There comes a point in every relationship when the way things are going will be a clear reflection of some aspect of your sense of self. This was a hard one to acknowledge. Because it means taking responsibility for things that you’d normally pass on to the other party. It means noticing that you get what you give. Most recently, I saw it pan out when I came face to face with an extremely judgemental and critical side of myself I didn’t like. It took noticing and feeling bothered by someone elses judgemental behaviour to see my own. As I tried to work this out in my own head, I found greater and greater dissonance with the friends in whose company I was indulging in said judgemental behaviour. Things became harder still when I realised that I didn’t need to or want to talk about the process of reworking or course correcting this behaviour anymore. Doing so felt like a lot of roundabout justification of what I had come to realise was just shitty behaviour coming from a place of shame. I needed to just shut it down completely and move on to doing something about it. Quietly, without a fuss or much explanation.

Walk the talk, minus the talk, actually. In fact, this is the first time I’m even articulating these thoughts in writing. I saw in that situation that the friendships involved had devolved into a lot of casual chit-chat that involved wide-swathe judgements passed rather casually, and seemingly harmlessly, but that involved thoughts that were deep and really telling. In these friendships, I saw a reflection of this aspect of my sense of self that needed alteration. For those of you suddenly reaching out to ask why I’m off Instagram — this has something to do with it. I felt I needed to eliminate the trigger first, if I were to honestly address the issue at the heart of this.

Your spouse/friends will very well not be the answer to every one of your needs. And that is okay. You’re going to have different people for different things. Someone for the laughs and the fun. Someone else entirely for the truth-telling conversations. Sometime you reach out to for strength and support. And maybe none of these people will be the one you want to travel with or think of when you want some lighthearted fun. This is okay. Your friends are not and cannot fulfil every need at once.

N and I have discussed this at extreme length these past few weeks (given the time zones we’re in, every time I find us deeply engrossed and furiously sharing away, I worry that it means one of us is awake at an ungodly hour usually meant for sleep haha!) and she put it beautifully, in words I keep going back to.

Everyone can’t  go with you everywhere.

Every relationship will lack something. And that’s okay too. Because every relationship will give you a whole set of other valuable things. I am increasingly finding myself constantly evaluating this, and I realise how my equations with various friends keep fluctuating. When I moved to Bangalore, I came with huge expectations, looking forward to being in the same city as some of my closest friends. In reality, I didn’t connect with them nearly as much as I did with people from a forgotten past. I found that my family was there for me, far more than friends who promised they’d be. I inadvertently spent a lot more time with them, and by myself, focusing on things that really needed my time and attention. I saw myself enjoy the process of making new friends, when I realised the ones I had didn’t have the time or space for me. And that has been a wholly enriching experience in itself. I don’t feel the loss, as much as I have soaked in the gain.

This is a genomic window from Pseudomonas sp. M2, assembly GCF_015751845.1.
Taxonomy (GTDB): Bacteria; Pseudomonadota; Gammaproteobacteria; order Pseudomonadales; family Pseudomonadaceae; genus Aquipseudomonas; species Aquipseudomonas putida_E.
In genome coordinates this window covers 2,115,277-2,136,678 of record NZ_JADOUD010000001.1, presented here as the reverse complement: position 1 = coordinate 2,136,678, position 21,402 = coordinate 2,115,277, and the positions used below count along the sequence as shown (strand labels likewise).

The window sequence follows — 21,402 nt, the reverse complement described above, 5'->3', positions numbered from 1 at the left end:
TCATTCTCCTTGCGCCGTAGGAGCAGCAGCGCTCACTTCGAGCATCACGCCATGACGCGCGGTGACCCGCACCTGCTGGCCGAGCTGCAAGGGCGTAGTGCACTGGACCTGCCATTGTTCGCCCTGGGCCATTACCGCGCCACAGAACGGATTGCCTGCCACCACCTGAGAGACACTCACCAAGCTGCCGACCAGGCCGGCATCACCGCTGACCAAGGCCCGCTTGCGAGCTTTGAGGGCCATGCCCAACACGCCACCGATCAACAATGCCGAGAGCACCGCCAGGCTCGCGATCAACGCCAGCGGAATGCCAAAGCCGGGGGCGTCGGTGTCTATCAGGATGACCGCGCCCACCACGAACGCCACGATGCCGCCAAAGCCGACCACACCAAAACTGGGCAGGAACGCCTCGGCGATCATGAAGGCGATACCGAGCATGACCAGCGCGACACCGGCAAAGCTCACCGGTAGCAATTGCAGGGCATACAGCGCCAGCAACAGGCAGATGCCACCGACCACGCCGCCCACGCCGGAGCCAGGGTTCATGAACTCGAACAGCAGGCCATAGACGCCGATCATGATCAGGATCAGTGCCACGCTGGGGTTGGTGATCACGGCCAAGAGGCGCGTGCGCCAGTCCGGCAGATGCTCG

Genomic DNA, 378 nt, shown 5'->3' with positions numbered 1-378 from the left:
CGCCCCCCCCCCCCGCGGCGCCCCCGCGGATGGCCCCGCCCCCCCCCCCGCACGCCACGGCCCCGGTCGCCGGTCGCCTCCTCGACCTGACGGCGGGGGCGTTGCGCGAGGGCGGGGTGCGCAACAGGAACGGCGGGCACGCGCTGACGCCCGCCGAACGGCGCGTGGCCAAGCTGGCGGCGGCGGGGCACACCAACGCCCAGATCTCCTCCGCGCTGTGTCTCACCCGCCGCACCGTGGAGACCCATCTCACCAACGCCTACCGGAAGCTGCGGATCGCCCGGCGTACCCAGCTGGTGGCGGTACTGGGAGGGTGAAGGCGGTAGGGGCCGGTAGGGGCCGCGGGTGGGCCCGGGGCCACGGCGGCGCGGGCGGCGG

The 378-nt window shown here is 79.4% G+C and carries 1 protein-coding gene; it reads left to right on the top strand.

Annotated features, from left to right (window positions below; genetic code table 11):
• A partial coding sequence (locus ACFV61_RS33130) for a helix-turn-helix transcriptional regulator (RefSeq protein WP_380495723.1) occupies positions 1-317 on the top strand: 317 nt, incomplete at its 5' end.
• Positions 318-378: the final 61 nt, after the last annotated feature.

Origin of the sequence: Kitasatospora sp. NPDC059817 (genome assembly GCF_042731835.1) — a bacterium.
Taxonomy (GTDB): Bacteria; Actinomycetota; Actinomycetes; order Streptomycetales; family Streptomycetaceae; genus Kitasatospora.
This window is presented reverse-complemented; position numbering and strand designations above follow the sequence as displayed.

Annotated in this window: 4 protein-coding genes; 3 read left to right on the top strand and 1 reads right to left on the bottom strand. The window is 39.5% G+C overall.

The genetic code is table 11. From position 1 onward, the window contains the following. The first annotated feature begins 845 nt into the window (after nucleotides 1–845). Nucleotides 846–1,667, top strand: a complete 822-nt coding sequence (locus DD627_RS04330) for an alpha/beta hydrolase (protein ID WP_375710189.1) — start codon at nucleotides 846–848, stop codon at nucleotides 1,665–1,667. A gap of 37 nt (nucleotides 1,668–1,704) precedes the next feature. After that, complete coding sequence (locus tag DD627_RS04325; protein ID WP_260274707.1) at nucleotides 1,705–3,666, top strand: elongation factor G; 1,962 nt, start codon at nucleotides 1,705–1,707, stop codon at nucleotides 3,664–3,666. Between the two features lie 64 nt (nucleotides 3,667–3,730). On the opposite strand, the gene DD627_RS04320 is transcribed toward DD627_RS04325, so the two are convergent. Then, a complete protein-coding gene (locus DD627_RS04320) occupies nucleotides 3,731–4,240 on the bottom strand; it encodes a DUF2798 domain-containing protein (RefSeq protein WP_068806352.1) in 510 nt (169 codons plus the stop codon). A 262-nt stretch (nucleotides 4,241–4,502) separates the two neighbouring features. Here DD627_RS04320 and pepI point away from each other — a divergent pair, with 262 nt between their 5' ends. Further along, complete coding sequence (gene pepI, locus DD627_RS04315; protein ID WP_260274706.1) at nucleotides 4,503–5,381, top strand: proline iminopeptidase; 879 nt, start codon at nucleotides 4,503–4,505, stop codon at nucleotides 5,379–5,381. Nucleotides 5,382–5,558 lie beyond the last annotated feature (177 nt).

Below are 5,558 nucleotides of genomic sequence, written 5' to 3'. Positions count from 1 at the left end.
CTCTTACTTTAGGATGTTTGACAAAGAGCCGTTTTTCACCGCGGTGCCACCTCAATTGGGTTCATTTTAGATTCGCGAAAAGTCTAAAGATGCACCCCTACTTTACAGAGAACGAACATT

Every time you hit a bump in a relationship, it is an opportunity to evolve. It’s natural for relationship to get old at some point or the other. These situations are inflection points that can be turned around positively if looked at as a call for evolution. Each opportunity is in a sense, a test of whether there is scope for evolution or not. Last month, I met a friend I was convinced I had put out of my life just three months before. I was over the moon thrilled to realise that over that period of complete silence and no contact, meeting again brought out conversation and experiences so telling of the growth we’ve both had in our time apart. No part of that meeting was reminiscent of our friendship as it used to be. It was utterly refreshing and in a sharp contrast to the time before, I didn’t come away exhausted and mentally drained. I felt uplifted. Nothing excites me these days as much as a kindred spirit who gets what I’m on about.

Not every goodbye, is goodbye for good. Yet, the truth hurts. It’s not easy to feel like you’re about to lose a friend. Because it means facing the truth about how much we want to be seen, known, loved and heard. How much we want to belong. But, I’ve realised that the silence from the frenetic activity of friendship presents crucial moments of pause. Moments necessary in cultivating a focus on belonging so wholly to yourself first.

Two years ago: Day 8: On waiting

Day 5: Here I go again (on my own)

It’s that time of year where I set off once again, resolve firm in place, willing myself on the path to fitness again. It’s January after all. This is the way things go even if it sometimes takes three odd weeks between intention and action fully kicking in.